Updated: 5/19/2017

Superior Mesenteric Artery Syndrome

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Overview
 

 
Snapshot
  • A 39-year-old woman presents with two weeks of nausea, epigastric pain after eating, and weight loss. These symptoms have progressively worsened and are relieved with lying in the prone or left lateral decubitus position. Medical history is significant for poorly controlled HIV secondary to medication non-adherence. On physical exam, the patient appears underweight with a current weight of 90 lbs (40.8 kg) which decreased from her previous weight of 140 lbs (63.5 kg). An abdominal radiograph is obtained which shows dilatation of the proximal duodenum. An upper gastrointestinal series is performed which also shows proximal duodenal dilatation with delayed passage of contrast.
Introduction
  • Definition
    • duodenal compression secondary to a decrease in the angle between the superior mesenteric artery (SMA) and aorta
  • Epidemiology
    • incidence
      • ~ 0.01-0.8% in the US based on upper gastrointestinal tract barium studies
    • demographics
      • more common in females
      • 10-39 years of age
    • location
      • the third portion of the duodenum becomes compressed
    • risk factors
      • severe weight loss leading to a decrease in mesenteric and retroperitoneal fat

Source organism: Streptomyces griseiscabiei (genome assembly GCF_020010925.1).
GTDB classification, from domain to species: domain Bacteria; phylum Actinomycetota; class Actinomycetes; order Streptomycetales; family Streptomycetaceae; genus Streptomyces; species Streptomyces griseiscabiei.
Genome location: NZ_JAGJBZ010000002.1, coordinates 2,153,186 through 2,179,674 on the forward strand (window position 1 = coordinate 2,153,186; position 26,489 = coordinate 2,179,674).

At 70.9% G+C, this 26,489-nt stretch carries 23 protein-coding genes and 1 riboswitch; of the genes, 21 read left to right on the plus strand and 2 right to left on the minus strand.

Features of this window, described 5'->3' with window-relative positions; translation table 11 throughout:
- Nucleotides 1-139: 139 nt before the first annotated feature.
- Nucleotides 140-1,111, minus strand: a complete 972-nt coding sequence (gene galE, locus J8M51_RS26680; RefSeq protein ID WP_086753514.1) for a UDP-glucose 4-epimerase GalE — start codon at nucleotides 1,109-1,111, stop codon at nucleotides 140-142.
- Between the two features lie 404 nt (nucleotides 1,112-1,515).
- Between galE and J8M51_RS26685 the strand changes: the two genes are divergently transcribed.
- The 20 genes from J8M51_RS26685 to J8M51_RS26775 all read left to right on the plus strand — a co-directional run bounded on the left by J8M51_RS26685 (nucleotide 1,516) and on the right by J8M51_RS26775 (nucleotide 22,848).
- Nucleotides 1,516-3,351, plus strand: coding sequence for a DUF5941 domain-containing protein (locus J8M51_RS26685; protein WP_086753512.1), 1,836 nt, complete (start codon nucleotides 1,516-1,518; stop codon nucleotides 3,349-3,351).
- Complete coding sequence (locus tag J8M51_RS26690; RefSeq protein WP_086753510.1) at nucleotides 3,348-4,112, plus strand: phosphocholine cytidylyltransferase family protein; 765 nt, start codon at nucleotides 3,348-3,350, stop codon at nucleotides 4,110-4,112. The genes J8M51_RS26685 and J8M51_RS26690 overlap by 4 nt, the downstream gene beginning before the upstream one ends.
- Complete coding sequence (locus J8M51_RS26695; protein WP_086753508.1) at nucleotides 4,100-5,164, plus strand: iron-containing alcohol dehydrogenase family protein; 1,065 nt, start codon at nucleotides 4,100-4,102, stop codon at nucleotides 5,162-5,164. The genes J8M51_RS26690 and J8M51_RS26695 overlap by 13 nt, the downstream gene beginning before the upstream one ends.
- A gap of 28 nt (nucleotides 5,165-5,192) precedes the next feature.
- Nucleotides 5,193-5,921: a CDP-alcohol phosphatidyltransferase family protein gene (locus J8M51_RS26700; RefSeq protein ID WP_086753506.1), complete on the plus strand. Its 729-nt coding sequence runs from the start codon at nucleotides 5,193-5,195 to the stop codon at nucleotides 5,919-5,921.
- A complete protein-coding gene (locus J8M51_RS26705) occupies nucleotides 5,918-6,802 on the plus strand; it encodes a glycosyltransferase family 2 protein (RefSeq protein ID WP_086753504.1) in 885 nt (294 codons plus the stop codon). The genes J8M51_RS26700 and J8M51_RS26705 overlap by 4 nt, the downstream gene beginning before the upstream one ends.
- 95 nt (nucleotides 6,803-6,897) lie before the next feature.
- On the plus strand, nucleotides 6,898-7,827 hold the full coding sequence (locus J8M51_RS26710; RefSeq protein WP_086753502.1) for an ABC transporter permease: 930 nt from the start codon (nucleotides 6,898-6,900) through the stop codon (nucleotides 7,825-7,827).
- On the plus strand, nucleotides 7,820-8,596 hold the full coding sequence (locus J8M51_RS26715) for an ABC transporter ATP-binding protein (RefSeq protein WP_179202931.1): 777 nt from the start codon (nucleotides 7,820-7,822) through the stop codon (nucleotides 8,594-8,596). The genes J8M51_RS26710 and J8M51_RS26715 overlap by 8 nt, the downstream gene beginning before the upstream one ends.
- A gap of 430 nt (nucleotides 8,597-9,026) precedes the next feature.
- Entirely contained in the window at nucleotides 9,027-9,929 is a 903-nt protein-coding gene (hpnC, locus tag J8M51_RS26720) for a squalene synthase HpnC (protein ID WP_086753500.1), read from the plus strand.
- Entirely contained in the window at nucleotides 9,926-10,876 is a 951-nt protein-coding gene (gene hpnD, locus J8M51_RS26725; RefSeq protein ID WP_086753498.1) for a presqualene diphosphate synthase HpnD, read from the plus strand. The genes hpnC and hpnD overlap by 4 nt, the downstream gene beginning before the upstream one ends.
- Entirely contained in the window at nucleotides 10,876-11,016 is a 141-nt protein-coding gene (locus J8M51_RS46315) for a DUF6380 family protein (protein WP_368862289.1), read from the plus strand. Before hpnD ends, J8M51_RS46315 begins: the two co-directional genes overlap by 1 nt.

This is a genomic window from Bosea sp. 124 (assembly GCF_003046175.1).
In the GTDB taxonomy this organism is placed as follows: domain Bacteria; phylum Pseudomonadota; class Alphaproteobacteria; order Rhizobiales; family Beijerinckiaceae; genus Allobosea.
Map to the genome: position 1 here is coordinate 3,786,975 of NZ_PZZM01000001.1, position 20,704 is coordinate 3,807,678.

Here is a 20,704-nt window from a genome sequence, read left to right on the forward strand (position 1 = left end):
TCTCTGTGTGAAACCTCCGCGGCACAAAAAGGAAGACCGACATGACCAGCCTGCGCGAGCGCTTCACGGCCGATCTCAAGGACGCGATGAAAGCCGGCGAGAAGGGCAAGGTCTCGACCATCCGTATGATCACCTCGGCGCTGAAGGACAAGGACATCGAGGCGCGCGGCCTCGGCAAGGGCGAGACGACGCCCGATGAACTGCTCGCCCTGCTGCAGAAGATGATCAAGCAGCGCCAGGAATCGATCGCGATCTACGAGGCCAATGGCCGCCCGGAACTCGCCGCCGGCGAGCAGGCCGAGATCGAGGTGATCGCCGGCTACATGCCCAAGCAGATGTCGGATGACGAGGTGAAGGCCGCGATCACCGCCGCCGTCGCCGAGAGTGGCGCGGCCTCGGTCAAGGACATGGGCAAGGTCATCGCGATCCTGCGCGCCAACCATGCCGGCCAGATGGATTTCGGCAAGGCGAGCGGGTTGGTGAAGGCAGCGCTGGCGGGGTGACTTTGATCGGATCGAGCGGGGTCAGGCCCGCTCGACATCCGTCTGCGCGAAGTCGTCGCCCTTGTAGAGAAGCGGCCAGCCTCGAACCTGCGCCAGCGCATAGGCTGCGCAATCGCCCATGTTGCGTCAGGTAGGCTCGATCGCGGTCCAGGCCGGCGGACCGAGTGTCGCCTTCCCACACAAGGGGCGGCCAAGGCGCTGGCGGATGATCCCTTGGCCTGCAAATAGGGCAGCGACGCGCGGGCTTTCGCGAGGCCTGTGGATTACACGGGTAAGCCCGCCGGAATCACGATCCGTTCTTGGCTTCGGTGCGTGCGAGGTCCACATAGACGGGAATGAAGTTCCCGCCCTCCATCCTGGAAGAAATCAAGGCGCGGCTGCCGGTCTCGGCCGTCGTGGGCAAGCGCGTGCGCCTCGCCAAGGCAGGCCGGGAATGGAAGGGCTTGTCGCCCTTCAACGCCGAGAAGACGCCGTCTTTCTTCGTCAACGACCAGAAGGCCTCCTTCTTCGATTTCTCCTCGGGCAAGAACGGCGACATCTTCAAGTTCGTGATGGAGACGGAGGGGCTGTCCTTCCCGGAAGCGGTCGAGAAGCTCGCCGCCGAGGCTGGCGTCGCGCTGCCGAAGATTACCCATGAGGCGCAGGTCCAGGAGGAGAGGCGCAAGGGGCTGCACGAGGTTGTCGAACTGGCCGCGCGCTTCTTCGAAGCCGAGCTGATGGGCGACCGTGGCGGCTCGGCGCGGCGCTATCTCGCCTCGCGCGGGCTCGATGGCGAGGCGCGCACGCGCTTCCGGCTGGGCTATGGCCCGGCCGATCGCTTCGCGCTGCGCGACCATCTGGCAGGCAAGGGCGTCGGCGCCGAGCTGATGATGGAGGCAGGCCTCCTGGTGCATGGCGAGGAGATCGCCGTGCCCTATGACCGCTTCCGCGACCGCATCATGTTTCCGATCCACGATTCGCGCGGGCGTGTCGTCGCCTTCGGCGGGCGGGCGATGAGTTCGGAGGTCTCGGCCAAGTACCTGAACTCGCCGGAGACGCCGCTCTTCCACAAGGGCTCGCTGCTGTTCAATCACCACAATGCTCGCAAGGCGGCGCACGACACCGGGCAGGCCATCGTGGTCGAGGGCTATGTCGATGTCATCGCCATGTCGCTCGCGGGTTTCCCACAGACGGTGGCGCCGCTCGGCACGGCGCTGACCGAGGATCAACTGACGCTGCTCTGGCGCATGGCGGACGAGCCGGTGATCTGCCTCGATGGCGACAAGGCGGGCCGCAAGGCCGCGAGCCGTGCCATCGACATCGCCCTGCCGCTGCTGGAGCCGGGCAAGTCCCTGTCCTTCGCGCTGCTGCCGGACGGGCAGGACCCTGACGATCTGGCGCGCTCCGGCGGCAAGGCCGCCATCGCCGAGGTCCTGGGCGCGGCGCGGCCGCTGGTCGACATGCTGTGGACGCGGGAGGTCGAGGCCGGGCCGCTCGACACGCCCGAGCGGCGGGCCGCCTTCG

• cancer
        • malabsorption
        • HIV infection
        • scoliosis surgery
  • Pathophysiology
    • pathoantomy
      • the third portion of the duodenum courses between the SMA and aorta
        • the SMA is enveloped by lymphatic and fat tissue
          • normally, the angle between the SMA and aorta is approximately between 40-60°
            • mesenteric fat pad contributes to this angle
              • loss of mesenteric fat pad results in compression of the distal duodenum
  • Prognosis
    • prognostic variable
      • favorable response to conservative treatment when patients presents with <1 month of symptoms
Presentation
  • Symptoms
    • nausea
    • vomiting
    • weight loss
    • postprandial epigastric pain
    • bilious emesis (in severe obstruction)
  • Physical exam
    • nonspecific findings
    • weight loss
Imaging
  • Plain abdominal film
    • may show signs of small bowel obstruction
      • e.g., gastric distension and dilation of the proximal duodenum
  • Upper gastrointestinal series 
    • delay of contrast passage into distal small bowel
    • prolonged retention of barium in the proximal portion of duodenum and stomach
  • Ultrasonography
    • can be used to measure aortomesenteric angle and distance
  • CT or MRI angiography (contrast enhanced)
    • can be used in unclear cases
    • can measure aortomesenteric angle
Differential
  • Gastroesophageal reflux disease (GERD)
  • Small bowel obstruction
Treatment
  • Conservative
    • indications
      • this is considered first-line treatment for SMA syndrome and involves
        • fluid and electrolyte correction
        • duodenal and gastric decompression
          • via nasogastric tube
        • body positioning
          • prone or left lateral decubitus position which
            • eases pressure on duodenum
        • nutritional support
          • hyperalimentation for weight gain
  • Operative
    • duodenojejunostomy or Strong's procedure
      • indications
        • in cases refractory to conservative management
Complications
  • Complications
    • proximal duodenum dilatation
    • gastric reflux
      • may be accompanied by biliary emesis
 

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